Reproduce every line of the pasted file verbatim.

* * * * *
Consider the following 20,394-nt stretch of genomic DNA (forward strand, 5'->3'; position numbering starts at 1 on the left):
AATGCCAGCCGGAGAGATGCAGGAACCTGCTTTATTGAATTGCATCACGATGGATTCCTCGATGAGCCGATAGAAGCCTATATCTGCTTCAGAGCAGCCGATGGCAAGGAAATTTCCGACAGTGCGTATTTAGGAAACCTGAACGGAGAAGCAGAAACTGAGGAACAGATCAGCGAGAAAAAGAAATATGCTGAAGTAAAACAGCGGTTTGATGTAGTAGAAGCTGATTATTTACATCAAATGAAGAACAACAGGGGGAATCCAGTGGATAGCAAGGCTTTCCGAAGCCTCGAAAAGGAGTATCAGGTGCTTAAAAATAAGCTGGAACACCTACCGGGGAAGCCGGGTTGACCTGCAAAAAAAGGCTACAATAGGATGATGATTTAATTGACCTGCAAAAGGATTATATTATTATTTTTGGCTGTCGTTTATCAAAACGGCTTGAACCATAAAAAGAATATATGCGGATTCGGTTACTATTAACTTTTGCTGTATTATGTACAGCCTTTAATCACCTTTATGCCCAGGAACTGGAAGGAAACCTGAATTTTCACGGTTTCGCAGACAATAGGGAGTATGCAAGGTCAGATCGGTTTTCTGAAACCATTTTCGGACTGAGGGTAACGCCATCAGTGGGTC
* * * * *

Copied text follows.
Consider the following 20,394-nt stretch of genomic DNA (forward strand, 5'->3'; position numbering starts at 1 on the left):
AATGCCAGCCGGAGAGATGCAGGAACCTGCTTTATTGAATTGCATCACGATGGATTCCTCGATGAGCCGATAGAAGCCTATATCTGCTTCAGAGCAGCCGATGGCAAGGAAATTTCCGACAGTGCGTATTTAGGAAACCTGAACGGAGAAGCAGAAACTGAGGAACAGATCAGCGAGAAAAAGAAATATGCTGAAGTAAAACAGCGGTTTGATGTAGTAGAAGCTGATTATTTACATCAAATGAAGAACAACAGGGGGAATCCAGTGGATAGCAAGGCTTTCCGAAGCCTCGAAAAGGAGTATCAGGTGCTTAAAAATAAGCTGGAACACCTACCGGGGAAGCCGGGTTGACCTGCAAAAAAAGGCTACAATAGGATGATGATTTAATTGACCTGCAAAAGGATTATATTATTATTTTTGGCTGTCGTTTATCAAAACGGCTTGAACCATAAAAAGAATATATGCGGATTCGGTTACTATTAACTTTTGCTGTATTATGTACAGCCTTTAATCACCTTTATGCCCAGGAACTGGAAGGAAACCTGAATTTTCACGGTTTCGCAGACAATAGGGAGTATGCAAGGTCAGATCGGTTTTCTGAAACCATTTTCGGACTGAGGGTAACGCCATCAGTGGGTC